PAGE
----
St. Louis Neurosurgeon Sued 50 Times For Malpractice

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Posted on 11th May 2013 by gjohnson in Uncategorized

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Is Dr. Faisal Albanna a negligent neurosurgeon, or a target for medical malpractice lawsuits, because of the high-risk operations he performed?

That’s the question that the St. Louis Post-Dispatch took on in its profile of Albanna, an Iranian-born doctor who has been named as a defendant in roughly 50 lawsuits since 1987, including four wrongful death cases.

http://www.stltoday.com/business/local/dozens-of-malpractice-lawsuits-cloud-st-louis-neurosurgeon-s-career/article_370ce460-99ab-517e-9ac6-494317cb47b0.html

Right now Albanna, 60, says he is “disabled” and has stopped practicing medicine, the newspaper said. Earlier this year he filed for Chapter 7 bankruptcy protection.

In the article, Albanna is credited with being a multimillion-dollar rainmaker for several St. Louis hospitals, in part by taking on difficult brain surgeries that other physicians wouldn’t touch.

The brain surgeon made news in 1998 when he saved a Jefferson County sheriff’s deputy who was in a coma after being shot in the forehead with a shotgun, the Post-Dispatch reported. Albanna carefully removed metal fragments from the deputy’s brain and repaired a “leak” in it caused by the metal.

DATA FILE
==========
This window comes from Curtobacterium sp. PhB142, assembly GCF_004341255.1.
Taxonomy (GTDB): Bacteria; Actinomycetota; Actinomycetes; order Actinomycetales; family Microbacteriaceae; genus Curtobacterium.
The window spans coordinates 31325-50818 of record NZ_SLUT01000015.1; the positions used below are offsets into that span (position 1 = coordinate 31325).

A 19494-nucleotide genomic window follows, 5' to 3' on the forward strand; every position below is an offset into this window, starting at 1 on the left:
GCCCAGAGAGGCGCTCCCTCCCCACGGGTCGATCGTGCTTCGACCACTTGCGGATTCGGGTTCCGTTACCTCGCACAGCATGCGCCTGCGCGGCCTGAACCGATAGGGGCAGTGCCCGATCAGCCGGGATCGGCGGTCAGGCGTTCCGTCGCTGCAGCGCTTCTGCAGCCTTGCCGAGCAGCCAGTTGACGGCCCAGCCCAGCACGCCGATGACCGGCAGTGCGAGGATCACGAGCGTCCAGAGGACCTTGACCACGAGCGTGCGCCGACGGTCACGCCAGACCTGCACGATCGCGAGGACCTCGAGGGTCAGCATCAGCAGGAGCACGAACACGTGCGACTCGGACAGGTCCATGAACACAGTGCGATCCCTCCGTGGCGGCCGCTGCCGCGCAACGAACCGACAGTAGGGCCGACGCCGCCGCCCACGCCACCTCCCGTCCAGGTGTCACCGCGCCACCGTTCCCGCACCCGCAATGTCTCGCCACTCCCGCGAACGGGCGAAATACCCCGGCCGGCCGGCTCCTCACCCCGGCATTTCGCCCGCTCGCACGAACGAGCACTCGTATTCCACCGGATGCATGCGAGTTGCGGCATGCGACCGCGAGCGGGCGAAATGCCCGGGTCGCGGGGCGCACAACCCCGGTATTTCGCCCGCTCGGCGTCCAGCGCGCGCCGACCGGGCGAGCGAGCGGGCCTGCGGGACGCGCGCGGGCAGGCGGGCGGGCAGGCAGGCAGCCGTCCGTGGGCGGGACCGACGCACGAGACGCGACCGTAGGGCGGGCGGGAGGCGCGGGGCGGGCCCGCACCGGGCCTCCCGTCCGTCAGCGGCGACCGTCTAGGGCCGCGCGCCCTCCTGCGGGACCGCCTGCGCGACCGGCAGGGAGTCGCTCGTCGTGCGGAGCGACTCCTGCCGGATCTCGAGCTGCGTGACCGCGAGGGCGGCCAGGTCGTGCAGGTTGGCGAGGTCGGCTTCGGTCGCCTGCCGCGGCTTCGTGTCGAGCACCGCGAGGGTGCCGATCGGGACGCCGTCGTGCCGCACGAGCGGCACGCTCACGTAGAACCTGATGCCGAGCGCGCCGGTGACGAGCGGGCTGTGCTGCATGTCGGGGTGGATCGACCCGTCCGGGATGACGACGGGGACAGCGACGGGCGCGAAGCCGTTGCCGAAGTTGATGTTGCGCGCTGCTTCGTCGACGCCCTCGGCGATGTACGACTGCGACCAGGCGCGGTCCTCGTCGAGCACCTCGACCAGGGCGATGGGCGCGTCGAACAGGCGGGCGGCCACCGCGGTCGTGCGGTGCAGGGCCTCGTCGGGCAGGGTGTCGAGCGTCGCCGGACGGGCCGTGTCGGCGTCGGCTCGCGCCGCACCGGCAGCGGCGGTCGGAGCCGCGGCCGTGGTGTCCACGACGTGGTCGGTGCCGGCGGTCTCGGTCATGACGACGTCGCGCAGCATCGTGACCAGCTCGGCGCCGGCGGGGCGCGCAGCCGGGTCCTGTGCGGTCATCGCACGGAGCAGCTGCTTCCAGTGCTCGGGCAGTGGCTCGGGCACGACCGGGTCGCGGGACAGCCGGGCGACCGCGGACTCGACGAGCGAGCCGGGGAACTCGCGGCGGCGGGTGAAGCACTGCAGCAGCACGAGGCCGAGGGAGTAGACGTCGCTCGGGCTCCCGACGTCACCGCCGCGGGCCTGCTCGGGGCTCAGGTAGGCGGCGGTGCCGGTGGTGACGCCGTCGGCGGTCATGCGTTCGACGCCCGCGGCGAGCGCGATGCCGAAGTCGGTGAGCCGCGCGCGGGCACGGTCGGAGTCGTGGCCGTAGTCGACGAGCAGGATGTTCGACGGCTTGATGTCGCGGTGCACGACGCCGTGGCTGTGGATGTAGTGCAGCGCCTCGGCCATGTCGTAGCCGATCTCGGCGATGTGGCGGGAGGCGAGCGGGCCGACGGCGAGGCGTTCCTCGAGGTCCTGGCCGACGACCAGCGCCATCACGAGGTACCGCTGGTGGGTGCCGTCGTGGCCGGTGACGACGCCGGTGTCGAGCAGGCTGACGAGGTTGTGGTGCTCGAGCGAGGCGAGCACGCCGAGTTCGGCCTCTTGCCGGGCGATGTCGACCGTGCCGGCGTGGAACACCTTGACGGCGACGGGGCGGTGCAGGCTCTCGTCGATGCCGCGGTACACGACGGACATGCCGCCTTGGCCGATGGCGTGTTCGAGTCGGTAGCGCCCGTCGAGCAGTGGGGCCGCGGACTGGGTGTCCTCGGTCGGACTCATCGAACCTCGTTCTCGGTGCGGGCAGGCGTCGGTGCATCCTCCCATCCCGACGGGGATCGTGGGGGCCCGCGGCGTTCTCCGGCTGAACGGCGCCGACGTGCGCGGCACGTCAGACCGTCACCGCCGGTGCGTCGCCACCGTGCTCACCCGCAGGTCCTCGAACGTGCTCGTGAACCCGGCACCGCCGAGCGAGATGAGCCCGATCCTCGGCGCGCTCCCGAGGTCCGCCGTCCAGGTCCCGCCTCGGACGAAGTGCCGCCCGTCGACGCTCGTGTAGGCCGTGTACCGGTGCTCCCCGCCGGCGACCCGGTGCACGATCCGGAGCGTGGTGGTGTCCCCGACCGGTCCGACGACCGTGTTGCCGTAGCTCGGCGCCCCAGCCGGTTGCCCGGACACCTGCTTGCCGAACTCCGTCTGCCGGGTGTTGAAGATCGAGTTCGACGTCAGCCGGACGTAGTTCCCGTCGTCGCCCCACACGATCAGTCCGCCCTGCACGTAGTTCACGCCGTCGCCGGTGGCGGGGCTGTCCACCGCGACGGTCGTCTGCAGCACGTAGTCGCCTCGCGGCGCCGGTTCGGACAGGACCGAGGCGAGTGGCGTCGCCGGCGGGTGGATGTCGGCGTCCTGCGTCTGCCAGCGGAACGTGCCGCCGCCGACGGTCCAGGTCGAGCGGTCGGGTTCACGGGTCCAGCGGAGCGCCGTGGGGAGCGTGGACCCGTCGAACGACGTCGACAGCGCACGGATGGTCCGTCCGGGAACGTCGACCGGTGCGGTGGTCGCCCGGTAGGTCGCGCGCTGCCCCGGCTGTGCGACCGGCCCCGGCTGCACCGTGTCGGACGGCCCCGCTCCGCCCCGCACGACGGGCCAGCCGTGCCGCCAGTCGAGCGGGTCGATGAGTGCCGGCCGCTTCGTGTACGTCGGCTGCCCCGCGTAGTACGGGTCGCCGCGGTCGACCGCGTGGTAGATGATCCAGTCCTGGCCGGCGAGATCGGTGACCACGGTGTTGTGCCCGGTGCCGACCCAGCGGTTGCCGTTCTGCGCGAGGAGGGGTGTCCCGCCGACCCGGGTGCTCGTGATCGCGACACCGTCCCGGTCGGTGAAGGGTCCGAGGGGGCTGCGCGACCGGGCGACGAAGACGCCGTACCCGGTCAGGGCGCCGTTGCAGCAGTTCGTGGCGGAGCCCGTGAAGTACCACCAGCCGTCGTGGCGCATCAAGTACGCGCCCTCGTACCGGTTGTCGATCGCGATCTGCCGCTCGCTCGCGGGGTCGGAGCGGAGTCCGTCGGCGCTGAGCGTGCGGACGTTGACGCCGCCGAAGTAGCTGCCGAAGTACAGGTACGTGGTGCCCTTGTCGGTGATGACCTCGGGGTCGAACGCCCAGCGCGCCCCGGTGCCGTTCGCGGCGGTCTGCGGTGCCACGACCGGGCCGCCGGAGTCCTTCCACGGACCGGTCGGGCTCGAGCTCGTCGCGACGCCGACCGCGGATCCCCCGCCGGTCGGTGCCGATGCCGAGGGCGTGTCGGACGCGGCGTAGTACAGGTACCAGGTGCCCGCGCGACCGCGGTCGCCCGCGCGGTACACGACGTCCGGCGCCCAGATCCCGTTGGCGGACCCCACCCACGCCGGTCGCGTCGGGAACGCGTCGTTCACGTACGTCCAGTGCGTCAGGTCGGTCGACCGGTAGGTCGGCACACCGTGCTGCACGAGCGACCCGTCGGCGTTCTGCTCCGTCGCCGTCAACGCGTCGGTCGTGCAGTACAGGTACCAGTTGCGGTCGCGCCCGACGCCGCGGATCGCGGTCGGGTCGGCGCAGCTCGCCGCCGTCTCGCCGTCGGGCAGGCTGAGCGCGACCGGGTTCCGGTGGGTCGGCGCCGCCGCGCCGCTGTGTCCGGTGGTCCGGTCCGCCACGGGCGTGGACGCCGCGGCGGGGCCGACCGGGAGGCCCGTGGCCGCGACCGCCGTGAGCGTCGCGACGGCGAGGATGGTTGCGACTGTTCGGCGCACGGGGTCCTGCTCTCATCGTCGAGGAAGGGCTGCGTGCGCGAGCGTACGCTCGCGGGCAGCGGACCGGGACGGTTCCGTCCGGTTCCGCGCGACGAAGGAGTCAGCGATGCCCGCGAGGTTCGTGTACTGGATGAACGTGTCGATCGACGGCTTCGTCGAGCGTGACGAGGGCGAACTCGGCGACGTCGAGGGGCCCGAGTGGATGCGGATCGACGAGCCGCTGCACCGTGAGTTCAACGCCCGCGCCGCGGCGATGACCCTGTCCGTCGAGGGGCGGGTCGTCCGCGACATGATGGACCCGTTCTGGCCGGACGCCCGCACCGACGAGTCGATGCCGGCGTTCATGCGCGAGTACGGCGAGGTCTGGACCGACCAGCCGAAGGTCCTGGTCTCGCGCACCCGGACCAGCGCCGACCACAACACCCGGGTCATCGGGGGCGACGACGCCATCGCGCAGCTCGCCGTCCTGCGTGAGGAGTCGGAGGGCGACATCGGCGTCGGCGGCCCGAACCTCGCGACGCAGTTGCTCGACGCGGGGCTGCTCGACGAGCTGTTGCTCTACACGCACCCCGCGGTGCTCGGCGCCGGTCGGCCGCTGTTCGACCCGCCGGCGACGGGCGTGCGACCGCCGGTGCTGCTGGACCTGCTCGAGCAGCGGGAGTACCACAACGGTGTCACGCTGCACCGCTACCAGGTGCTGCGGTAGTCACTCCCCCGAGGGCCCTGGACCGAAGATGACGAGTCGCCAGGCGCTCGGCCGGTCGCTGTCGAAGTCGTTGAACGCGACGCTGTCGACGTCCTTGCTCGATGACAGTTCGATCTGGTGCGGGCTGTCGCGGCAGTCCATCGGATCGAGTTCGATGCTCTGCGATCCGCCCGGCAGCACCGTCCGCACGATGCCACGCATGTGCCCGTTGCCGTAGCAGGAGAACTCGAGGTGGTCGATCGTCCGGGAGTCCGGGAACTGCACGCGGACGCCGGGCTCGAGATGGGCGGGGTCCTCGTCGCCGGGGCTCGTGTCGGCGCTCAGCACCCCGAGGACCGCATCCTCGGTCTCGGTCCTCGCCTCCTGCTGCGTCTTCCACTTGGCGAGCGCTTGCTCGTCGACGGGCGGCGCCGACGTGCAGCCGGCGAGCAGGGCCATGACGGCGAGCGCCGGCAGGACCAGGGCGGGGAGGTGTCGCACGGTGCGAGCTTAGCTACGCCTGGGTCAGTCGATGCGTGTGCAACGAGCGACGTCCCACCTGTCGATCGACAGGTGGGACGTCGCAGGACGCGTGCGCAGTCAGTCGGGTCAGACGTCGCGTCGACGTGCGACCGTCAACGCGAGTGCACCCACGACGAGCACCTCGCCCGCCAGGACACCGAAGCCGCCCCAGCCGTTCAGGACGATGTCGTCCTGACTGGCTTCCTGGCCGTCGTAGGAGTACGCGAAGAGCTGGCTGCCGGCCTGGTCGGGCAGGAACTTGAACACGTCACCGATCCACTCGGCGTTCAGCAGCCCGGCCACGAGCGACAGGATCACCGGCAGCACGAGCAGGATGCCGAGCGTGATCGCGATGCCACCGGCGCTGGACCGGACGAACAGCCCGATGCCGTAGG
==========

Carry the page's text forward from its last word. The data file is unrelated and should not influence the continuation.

The Post-Dispatch credited Albanna with an apt quote, saying the surgeon once compared fixing a brain aneurysm to “defusing a mine.”

But attorneys who have represented clients in medical malpractice cases against Albanna have a different story, the newspaper reported. They alleged that after surgery by Albanna their clients sustained nerve damage and had chronic pain. In one instance, Albanna performed surgery on a patient who needed a shunt, a tube, removed from his brain that was causing trouble.

That patient died just one day after Albanna did the surgery on him. Several neurosurgeons had refused to perform that surgery on the patient, claiming it was too risky. And a half dozen doctors, according to the Post-Dispatch, signed affidavits alleging that Albanna’s conduct “fell below the standard of care.”

Over the years in Missouri, the state medical board reprimanded Albanna a number of times for his unprofessional conduct. He was placed on probation in not only Missouri but Illinois and Pennsylvania. Yet hospitals continued to renew Albanna’s privileges, the Post-Dispatch reported.

Albanna’s defenders claim that as a surgeon in a high-risk specialty, cases that other doctors refused to take, it makes sense that he has been sued so many times.

But I have to agree with question posed by one attorney quoted in the story: “Why do hospitals let a guy like this on staff?” Indeed.

 

 

 


Attorney Gordon Johnson
Past Chair Traumatic Brain Injury Litigation Group, American Association of Justice
g@gordonjohnson.com :: 800-992-9447 :: Attorney Gordon S. Johnson, Jr.